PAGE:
It's probably fair to assume he'll never retire, as long as he stays healthy. He made that pretty clear last year. Same goes for vice chairman Charlie Munger, still going strong at age 98.
But that doesn't mean Buffett has never opined on when might be the right time to step down. And he's certainly given indications of when he thinks other people should retire--both his "all-star" managers, and ordinary humans like you or me.
I dug up quite a few instances of this as I've been reading all 500,000 words worth of Buffett's annual shareholder letters, as part of a project for my new e-book, Warren Buffett Predicts the Future. (You can download the preview edition for free.)
A few interesting examples:
- In 1986, Buffett went on at length about someone who would not retire--Rose Blumkin, then 94, who was still working "seven days a week" at Nebraska Furniture Mart, a Berkshire acquisition. (His takeaway: "I've persuaded the Board to scrap our mandatory retirement-at-100 policy.")
- Repeatedly, he marks the retirements of the leaders of Berkshire's subordinate companies, usually with glowing praise. Most of them retired when they were considerably younger than Buffett is now--for example, Ken Chace, who ran the textile business Buffett originally acquired, and who retired at 75.
- He urges "the all-stars," meaning all of the managers of acquired companies, not to retire--but also to be sure to have identified (and let him know by confidential letter) who they think should take over their businesses if anything should happen to them. "These letters will be seen by no one but me unless I'm no longer CEO, in which case my successor will need the information," he wrote in the 2010 shareholder letter, adding: "Your note can be short, informal, handwritten, etc. Just mark it 'Personal for Warren.'"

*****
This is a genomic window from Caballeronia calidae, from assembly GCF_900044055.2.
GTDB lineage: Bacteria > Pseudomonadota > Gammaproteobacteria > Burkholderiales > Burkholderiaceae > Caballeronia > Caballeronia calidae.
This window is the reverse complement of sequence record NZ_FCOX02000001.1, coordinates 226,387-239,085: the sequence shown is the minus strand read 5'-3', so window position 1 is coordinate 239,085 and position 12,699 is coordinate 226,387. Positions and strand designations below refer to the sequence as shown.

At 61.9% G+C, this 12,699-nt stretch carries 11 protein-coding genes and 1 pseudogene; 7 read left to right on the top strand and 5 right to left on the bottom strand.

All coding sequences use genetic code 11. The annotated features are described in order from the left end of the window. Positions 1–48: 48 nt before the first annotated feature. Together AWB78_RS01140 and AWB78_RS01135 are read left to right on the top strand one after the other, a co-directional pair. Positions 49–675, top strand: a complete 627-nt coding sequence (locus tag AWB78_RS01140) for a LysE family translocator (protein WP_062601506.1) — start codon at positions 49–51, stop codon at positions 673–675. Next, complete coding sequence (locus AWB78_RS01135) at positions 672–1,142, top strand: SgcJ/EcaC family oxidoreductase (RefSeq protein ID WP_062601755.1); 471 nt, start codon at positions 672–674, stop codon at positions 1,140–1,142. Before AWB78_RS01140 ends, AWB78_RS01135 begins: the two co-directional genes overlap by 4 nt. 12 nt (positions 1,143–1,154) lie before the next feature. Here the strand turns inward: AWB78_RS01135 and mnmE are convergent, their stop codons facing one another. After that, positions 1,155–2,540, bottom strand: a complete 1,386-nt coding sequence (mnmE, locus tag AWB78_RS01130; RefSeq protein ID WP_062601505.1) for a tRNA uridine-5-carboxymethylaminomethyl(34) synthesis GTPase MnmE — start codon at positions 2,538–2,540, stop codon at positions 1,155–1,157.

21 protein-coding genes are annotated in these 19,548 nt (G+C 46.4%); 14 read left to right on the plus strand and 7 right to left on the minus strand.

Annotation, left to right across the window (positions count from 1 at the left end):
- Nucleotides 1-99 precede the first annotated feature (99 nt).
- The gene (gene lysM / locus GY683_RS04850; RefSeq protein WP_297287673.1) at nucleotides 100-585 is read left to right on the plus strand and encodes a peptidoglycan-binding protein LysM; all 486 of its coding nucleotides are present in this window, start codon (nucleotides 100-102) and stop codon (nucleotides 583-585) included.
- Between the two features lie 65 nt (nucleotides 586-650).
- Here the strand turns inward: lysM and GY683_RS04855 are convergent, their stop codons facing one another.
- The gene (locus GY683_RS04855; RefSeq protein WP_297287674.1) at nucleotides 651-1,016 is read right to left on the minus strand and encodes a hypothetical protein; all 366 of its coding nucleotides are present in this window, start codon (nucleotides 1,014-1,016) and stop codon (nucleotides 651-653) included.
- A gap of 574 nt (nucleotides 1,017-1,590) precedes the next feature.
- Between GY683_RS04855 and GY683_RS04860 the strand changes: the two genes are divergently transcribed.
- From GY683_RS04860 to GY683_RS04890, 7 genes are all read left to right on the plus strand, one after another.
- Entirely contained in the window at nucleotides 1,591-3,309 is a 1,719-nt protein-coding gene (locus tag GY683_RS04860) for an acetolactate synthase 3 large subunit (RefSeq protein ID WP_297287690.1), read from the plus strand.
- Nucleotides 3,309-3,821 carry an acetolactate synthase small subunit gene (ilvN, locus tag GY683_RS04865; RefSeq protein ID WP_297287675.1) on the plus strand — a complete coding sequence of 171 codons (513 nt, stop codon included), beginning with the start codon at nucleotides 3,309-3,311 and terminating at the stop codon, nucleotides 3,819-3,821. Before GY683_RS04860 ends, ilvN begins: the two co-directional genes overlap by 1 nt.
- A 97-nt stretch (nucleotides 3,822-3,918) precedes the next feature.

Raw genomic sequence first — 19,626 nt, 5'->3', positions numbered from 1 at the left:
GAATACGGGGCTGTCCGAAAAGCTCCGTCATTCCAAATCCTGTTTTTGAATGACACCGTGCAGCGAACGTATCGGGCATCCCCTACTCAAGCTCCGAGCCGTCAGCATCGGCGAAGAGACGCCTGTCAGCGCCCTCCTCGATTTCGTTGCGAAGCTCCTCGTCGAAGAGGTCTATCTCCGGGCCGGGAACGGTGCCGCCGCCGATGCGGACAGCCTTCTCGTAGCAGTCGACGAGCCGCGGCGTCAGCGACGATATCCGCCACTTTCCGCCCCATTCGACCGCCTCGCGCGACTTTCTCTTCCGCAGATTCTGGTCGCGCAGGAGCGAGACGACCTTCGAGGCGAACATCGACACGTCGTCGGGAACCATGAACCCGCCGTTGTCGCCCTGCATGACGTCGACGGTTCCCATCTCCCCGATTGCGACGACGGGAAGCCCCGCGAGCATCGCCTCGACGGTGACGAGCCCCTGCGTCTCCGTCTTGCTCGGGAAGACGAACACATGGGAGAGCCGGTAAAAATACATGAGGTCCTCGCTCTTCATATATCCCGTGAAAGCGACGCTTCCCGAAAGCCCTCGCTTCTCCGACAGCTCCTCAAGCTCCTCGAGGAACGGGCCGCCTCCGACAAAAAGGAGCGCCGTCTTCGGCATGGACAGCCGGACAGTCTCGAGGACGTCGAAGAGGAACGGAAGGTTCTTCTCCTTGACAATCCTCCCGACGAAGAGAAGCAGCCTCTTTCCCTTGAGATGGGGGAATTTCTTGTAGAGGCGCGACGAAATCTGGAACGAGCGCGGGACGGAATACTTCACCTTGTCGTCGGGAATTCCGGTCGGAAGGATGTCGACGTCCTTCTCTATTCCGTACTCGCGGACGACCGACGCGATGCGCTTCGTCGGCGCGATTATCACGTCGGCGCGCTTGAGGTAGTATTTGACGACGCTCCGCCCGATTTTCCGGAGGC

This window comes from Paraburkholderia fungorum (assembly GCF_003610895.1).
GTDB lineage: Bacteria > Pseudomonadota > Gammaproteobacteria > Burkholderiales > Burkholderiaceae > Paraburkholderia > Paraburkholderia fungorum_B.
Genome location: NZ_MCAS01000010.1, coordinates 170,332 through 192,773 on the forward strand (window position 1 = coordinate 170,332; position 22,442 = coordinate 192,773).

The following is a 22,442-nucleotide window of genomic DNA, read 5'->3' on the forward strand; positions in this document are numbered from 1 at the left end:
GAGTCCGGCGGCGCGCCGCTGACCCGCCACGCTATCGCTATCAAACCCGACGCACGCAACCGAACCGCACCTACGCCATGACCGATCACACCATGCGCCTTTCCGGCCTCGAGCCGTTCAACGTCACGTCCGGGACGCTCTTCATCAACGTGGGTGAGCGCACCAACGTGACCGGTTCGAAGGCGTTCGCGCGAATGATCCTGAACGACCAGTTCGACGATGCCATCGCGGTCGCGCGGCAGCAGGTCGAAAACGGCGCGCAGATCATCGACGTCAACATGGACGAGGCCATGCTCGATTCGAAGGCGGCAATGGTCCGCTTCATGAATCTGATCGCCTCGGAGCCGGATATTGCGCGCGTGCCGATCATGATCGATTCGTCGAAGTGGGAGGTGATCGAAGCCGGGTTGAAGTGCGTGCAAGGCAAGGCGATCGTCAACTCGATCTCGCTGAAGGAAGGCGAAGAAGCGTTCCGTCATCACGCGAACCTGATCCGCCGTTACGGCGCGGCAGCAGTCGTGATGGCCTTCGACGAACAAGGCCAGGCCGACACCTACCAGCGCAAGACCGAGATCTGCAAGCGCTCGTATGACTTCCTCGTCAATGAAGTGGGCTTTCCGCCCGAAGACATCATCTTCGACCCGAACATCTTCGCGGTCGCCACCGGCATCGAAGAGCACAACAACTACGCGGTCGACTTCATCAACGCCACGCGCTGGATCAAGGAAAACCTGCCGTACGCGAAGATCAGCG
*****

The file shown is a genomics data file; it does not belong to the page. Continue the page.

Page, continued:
And, we should note how Buffett said he replied when he was once asked directly at Harvard Business School, in 1990, when he would have been about 60, when he planned to retire.
"Berkshire is my first love and one that will never fade," Buffett wrote, adding that he'd told the student who asked: "About five to 10 years after I die."
Obviously, that's a slightly hyperbolic metaphor. But I think it's worth examining in context the way that Buffett insists he likely won't retire, and how he seems genuinely to bemoan the retirements of his "all-stars."
He explains in one letter that he views his job as chairman as simply to a) treat his Berkshire operating managers well, b) stay out of their way, and c) "allocate the capital they generate."
And he added elsewhere that when they do retire, it's best to replace them with other well-known, long-haul candidates:
"Our directors believe that our future CEOs should come from internal candidates whom the Berkshire board has grown to know well. Our directors also believe that an incoming CEO should be relatively young, so that he or she can have a long run in the job.
Berkshire will operate best if its CEOs average well over 10 years at the helm. ... And they are not likely to retire at 65 either (or have you noticed?)."
Buffett is not without human empathy, of course. At one point--when he marked the retirement plans of both his long-time personal assistant and Berkshire's CFO in the same letter back in 1992--he professed to "understand and empathize with the decision...to retire when the calendar says it's time," even though he added that it's "not a step I wish to encourage. It's hard to teach a new dog old tricks."
So, if we had to sum up his advice on retirement for great leaders, I think it comes down to avoiding it as long as possible, assuming:
- They're enjoying their work.
- They're continuing to provide significant value.
- And especially, if they don't have an obvious successor lined up and ready to take over.
All other things being equal, keep working and don't retire. It's what Buffett has done, and it's what I think he believes the greatest leaders among us should do, too.